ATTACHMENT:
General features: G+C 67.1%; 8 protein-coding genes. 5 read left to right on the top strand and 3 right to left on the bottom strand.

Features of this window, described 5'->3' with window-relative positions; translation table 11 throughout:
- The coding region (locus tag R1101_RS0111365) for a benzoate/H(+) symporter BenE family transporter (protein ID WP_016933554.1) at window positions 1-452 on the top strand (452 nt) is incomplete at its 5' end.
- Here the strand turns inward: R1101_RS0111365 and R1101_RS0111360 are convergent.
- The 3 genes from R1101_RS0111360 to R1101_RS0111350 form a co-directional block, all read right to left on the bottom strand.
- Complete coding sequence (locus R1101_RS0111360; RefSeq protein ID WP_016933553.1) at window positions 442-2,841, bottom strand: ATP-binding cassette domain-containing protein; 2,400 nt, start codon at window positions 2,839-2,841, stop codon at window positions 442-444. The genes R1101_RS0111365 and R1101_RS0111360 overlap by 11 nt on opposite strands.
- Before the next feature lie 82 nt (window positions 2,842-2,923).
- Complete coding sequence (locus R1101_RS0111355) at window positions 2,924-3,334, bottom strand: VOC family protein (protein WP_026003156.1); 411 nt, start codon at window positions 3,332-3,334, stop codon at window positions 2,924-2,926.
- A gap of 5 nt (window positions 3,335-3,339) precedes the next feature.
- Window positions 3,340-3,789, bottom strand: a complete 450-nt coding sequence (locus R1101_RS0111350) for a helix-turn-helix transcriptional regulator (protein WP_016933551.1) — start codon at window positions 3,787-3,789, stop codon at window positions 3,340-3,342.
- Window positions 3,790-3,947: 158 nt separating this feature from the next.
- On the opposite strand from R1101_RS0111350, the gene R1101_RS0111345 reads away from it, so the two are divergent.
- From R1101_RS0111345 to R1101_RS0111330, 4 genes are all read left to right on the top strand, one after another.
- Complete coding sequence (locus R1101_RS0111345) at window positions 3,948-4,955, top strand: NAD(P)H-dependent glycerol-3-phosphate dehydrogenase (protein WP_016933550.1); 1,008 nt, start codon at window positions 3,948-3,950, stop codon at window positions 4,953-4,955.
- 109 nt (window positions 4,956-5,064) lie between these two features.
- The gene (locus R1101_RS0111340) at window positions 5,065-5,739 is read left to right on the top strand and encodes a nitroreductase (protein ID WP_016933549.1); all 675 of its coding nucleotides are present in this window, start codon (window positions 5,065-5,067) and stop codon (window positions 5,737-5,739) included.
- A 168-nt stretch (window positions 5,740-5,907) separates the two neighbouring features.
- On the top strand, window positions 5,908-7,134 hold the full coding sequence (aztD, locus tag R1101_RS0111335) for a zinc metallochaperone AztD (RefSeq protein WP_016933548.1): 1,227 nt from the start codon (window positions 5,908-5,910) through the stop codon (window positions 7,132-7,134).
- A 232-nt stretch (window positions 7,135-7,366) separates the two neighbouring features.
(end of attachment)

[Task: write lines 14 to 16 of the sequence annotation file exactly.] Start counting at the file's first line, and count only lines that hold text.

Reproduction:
- Complete coding sequence (locus R1101_RS0111345) at window positions 3,948-4,955, top strand: NAD(P)H-dependent glycerol-3-phosphate dehydrogenase (protein WP_016933550.1); 1,008 nt, start codon at window positions 3,948-3,950, stop codon at window positions 4,953-4,955.
- 109 nt (window positions 4,956-5,064) lie between these two features.
- The gene (locus R1101_RS0111340) at window positions 5,065-5,739 is read left to right on the top strand and encodes a nitroreductase (protein ID WP_016933549.1); all 675 of its coding nucleotides are present in this window, start codon (window positions 5,065-5,067) and stop codon (window positions 5,737-5,739) included.